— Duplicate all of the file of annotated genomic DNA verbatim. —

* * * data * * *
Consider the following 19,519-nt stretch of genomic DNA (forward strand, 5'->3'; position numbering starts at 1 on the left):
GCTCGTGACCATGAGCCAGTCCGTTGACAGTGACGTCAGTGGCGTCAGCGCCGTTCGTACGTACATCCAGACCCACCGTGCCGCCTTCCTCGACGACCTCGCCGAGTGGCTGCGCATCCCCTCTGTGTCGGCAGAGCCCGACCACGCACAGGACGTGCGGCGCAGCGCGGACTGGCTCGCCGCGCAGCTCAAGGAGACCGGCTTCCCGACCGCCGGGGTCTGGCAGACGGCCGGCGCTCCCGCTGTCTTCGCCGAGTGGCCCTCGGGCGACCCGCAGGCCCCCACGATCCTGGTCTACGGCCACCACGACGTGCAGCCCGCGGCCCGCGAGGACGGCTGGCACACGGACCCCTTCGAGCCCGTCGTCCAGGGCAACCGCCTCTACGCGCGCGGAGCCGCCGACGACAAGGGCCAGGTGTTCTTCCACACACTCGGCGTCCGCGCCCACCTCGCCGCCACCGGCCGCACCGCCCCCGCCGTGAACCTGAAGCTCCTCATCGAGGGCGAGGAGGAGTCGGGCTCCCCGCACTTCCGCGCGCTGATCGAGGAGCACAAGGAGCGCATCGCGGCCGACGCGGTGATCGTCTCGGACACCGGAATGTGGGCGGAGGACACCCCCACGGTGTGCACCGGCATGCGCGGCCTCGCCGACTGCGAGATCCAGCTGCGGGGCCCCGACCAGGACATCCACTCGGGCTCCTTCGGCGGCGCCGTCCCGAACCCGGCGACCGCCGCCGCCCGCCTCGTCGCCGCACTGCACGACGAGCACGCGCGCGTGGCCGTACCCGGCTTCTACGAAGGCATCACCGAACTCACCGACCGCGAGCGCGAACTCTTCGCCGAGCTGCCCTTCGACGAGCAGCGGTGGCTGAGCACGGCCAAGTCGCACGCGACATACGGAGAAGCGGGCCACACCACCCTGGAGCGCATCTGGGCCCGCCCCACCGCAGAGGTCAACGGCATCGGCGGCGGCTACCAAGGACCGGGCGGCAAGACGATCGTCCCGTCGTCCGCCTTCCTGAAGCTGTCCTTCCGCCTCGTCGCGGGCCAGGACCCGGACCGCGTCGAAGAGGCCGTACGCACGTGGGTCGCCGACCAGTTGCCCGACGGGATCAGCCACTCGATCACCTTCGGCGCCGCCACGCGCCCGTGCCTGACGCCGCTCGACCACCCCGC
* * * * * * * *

Consider the following 19,519-nt stretch of genomic DNA (forward strand, 5'->3'; position numbering starts at 1 on the left):
GCTCGTGACCATGAGCCAGTCCGTTGACAGTGACGTCAGTGGCGTCAGCGCCGTTCGTACGTACATCCAGACCCACCGTGCCGCCTTCCTCGACGACCTCGCCGAGTGGCTGCGCATCCCCTCTGTGTCGGCAGAGCCCGACCACGCACAGGACGTGCGGCGCAGCGCGGACTGGCTCGCCGCGCAGCTCAAGGAGACCGGCTTCCCGACCGCCGGGGTCTGGCAGACGGCCGGCGCTCCCGCTGTCTTCGCCGAGTGGCCCTCGGGCGACCCGCAGGCCCCCACGATCCTGGTCTACGGCCACCACGACGTGCAGCCCGCGGCCCGCGAGGACGGCTGGCACACGGACCCCTTCGAGCCCGTCGTCCAGGGCAACCGCCTCTACGCGCGCGGAGCCGCCGACGACAAGGGCCAGGTGTTCTTCCACACACTCGGCGTCCGCGCCCACCTCGCCGCCACCGGCCGCACCGCCCCCGCCGTGAACCTGAAGCTCCTCATCGAGGGCGAGGAGGAGTCGGGCTCCCCGCACTTCCGCGCGCTGATCGAGGAGCACAAGGAGCGCATCGCGGCCGACGCGGTGATCGTCTCGGACACCGGAATGTGGGCGGAGGACACCCCCACGGTGTGCACCGGCATGCGCGGCCTCGCCGACTGCGAGATCCAGCTGCGGGGCCCCGACCAGGACATCCACTCGGGCTCCTTCGGCGGCGCCGTCCCGAACCCGGCGACCGCCGCCGCCCGCCTCGTCGCCGCACTGCACGACGAGCACGCGCGCGTGGCCGTACCCGGCTTCTACGAAGGCATCACCGAACTCACCGACCGCGAGCGCGAACTCTTCGCCGAGCTGCCCTTCGACGAGCAGCGGTGGCTGAGCACGGCCAAGTCGCACGCGACATACGGAGAAGCGGGCCACACCACCCTGGAGCGCATCTGGGCCCGCCCCACCGCAGAGGTCAACGGCATCGGCGGCGGCTACCAAGGACCGGGCGGCAAGACGATCGTCCCGTCGTCCGCCTTCCTGAAGCTGTCCTTCCGCCTCGTCGCGGGCCAGGACCCGGACCGCGTCGAAGAGGCCGTACGCACGTGGGTCGCCGACCAGTTGCCCGACGGGATCAGCCACTCGATCACCTTCGGCGCCGCCACGCGCCCGTGCCTGACGCCGCTCGACCACCCCGC